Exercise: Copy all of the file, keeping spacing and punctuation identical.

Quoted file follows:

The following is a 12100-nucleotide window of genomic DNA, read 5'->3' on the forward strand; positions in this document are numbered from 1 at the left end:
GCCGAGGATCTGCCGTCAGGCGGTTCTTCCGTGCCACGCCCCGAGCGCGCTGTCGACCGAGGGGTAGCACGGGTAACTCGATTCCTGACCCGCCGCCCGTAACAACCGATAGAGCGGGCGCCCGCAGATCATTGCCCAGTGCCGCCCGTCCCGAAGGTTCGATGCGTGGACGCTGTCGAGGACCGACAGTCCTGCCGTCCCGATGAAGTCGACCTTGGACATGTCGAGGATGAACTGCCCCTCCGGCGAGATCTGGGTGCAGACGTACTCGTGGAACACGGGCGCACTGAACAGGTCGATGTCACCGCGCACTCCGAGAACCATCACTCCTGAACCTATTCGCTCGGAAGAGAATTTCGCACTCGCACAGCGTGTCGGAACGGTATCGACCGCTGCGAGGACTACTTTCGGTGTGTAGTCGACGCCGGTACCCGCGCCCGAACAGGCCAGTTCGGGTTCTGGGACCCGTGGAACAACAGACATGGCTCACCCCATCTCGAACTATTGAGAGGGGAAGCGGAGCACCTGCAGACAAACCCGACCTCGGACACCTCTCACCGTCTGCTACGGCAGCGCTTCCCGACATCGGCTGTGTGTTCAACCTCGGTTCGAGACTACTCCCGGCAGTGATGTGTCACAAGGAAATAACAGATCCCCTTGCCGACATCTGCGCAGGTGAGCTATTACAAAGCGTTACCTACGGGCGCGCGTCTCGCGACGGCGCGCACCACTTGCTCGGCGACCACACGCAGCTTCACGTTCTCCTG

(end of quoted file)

The following is a 12100-nucleotide window of genomic DNA, read 5'->3' on the forward strand; positions in this document are numbered from 1 at the left end:
GCCGAGGATCTGCCGTCAGGCGGTTCTTCCGTGCCACGCCCCGAGCGCGCTGTCGACCGAGGGGTAGCACGGGTAACTCGATTCCTGACCCGCCGCCCGTAACAACCGATAGAGCGGGCGCCCGCAGATCATTGCCCAGTGCCGCCCGTCCCGAAGGTTCGATGCGTGGACGCTGTCGAGGACCGACAGTCCTGCCGTCCCGATGAAGTCGACCTTGGACATGTCGAGGATGAACTGCCCCTCCGGCGAGATCTGGGTGCAGACGTACTCGTGGAACACGGGCGCACTGAACAGGTCGATGTCACCGCGCACTCCGAGAACCATCACTCCTGAACCTATTCGCTCGGAAGAGAATTTCGCACTCGCACAGCGTGTCGGAACGGTATCGACCGCTGCGAGGACTACTTTCGGTGTGTAGTCGACGCCGGTACCCGCGCCCGAACAGGCCAGTTCGGGTTCTGGGACCCGTGGAACAACAGACATGGCTCACCCCATCTCGAACTATTGAGAGGGGAAGCGGAGCACCTGCAGACAAACCCGACCTCGGACACCTCTCACCGTCTGCTACGGCAGCGCTTCCCGACATCGGCTGTGTGTTCAACCTCGGTTCGAGACTACTCCCGGCAGTGATGTGTCACAAGGAAATAACAGATCCCCTTGCCGACATCTGCGCAGGTGAGCTATTACAAAGCGTTACCTACGGGCGCGCGTCTCGCGACGGCGCGCACCACTTGCTCGGCGACCACACGCAGCTTCACGTTCTCCTG